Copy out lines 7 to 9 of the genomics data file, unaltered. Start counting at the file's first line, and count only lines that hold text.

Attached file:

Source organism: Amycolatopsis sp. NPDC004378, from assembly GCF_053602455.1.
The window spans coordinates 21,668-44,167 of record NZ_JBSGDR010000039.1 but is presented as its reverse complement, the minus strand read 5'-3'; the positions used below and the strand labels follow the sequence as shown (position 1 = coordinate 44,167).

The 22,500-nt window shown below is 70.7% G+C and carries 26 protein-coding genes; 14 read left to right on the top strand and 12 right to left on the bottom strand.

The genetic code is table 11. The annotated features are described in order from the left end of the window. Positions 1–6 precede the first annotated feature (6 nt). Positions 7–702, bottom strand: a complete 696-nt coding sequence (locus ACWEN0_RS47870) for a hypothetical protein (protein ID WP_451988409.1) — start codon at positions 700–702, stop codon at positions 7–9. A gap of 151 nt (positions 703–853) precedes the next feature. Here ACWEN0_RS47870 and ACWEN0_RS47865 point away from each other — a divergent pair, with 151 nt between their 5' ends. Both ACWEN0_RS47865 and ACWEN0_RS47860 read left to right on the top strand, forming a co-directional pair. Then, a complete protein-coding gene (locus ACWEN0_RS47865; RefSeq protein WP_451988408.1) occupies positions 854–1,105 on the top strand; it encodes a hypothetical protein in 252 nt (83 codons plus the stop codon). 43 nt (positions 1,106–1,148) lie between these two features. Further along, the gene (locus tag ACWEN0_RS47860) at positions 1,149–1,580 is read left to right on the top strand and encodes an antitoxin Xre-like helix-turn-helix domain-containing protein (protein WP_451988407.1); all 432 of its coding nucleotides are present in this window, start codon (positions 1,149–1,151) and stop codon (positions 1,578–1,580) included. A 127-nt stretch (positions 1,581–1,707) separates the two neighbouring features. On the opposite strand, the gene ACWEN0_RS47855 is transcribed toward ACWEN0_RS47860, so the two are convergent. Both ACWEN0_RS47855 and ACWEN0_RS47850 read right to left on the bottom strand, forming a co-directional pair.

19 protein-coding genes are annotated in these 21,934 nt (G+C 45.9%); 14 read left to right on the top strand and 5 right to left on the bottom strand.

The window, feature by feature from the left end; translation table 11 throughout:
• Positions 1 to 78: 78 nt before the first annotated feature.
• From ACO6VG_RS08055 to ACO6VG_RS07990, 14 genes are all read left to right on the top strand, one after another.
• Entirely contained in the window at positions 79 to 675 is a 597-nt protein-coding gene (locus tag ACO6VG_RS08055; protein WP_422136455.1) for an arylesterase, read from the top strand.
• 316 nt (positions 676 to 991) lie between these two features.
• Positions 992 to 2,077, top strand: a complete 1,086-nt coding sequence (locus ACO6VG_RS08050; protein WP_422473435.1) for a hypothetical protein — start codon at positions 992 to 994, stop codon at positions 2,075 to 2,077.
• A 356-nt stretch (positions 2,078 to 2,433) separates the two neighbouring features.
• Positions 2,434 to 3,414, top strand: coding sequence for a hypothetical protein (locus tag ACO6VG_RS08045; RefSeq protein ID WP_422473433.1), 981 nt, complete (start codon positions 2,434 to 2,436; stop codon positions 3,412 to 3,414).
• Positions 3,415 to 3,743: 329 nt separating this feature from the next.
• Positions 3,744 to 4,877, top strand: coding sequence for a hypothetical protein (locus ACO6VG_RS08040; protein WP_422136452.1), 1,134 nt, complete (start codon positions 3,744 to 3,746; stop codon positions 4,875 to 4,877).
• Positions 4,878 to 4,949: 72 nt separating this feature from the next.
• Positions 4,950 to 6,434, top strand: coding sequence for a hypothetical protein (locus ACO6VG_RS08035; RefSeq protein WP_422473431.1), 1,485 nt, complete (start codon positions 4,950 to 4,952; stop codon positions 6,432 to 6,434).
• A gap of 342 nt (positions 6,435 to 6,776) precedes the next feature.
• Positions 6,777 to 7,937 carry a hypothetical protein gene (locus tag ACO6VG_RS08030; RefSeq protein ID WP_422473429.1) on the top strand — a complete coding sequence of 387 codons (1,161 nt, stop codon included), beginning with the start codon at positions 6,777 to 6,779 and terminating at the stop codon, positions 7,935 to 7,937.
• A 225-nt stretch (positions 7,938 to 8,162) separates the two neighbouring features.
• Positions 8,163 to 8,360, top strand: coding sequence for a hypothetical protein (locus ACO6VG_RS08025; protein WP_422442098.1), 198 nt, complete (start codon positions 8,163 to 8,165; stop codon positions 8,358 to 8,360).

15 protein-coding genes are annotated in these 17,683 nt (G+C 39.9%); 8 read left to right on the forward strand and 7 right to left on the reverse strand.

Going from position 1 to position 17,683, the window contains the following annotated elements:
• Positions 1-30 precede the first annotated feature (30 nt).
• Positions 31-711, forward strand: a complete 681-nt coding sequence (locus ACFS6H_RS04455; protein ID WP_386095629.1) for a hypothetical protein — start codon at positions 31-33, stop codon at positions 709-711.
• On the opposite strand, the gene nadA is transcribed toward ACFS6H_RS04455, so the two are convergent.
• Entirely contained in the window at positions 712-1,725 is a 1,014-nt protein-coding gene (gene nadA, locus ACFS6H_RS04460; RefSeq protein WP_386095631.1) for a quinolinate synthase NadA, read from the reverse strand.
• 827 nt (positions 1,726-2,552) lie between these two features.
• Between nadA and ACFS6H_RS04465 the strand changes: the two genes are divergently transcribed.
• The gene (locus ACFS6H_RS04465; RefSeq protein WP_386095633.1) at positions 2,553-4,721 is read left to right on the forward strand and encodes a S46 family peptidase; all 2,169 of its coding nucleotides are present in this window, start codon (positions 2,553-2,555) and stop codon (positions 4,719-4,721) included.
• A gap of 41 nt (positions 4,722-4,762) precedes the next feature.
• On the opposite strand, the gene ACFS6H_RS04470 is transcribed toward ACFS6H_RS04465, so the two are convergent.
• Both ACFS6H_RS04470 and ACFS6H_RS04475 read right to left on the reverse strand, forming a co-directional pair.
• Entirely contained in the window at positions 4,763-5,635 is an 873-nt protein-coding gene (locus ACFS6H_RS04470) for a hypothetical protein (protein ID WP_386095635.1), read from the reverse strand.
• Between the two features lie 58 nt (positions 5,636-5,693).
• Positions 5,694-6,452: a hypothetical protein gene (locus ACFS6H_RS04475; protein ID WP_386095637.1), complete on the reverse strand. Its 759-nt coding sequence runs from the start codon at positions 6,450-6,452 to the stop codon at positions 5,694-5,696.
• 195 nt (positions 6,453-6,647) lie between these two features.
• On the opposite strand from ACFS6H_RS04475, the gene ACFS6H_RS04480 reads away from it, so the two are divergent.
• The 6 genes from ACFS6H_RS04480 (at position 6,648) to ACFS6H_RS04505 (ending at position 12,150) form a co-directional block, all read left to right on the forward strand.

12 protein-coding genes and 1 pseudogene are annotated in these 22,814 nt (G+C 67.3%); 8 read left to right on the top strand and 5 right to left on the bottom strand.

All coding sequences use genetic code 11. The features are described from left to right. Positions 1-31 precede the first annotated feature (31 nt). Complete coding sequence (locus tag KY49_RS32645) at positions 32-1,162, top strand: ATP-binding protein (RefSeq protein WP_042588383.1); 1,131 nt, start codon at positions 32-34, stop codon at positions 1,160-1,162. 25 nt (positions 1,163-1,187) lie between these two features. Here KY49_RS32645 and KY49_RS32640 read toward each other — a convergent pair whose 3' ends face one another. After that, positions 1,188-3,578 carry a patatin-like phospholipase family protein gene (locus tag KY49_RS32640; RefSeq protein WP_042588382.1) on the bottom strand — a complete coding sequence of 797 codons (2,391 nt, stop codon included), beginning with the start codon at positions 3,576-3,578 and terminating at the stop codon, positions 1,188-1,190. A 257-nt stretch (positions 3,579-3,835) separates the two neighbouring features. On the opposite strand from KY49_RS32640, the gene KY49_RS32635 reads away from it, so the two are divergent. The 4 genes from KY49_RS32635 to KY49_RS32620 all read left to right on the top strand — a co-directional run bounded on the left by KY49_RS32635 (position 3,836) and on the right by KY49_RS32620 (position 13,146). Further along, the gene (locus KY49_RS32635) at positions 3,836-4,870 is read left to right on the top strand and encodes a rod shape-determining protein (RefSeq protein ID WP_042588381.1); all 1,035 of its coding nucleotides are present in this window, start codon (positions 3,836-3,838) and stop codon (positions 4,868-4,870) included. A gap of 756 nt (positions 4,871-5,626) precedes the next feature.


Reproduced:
• Positions 1 to 78: 78 nt before the first annotated feature.
• From ACO6VG_RS08055 to ACO6VG_RS07990, 14 genes are all read left to right on the top strand, one after another.
• Entirely contained in the window at positions 79 to 675 is a 597-nt protein-coding gene (locus tag ACO6VG_RS08055; protein WP_422136455.1) for an arylesterase, read from the top strand.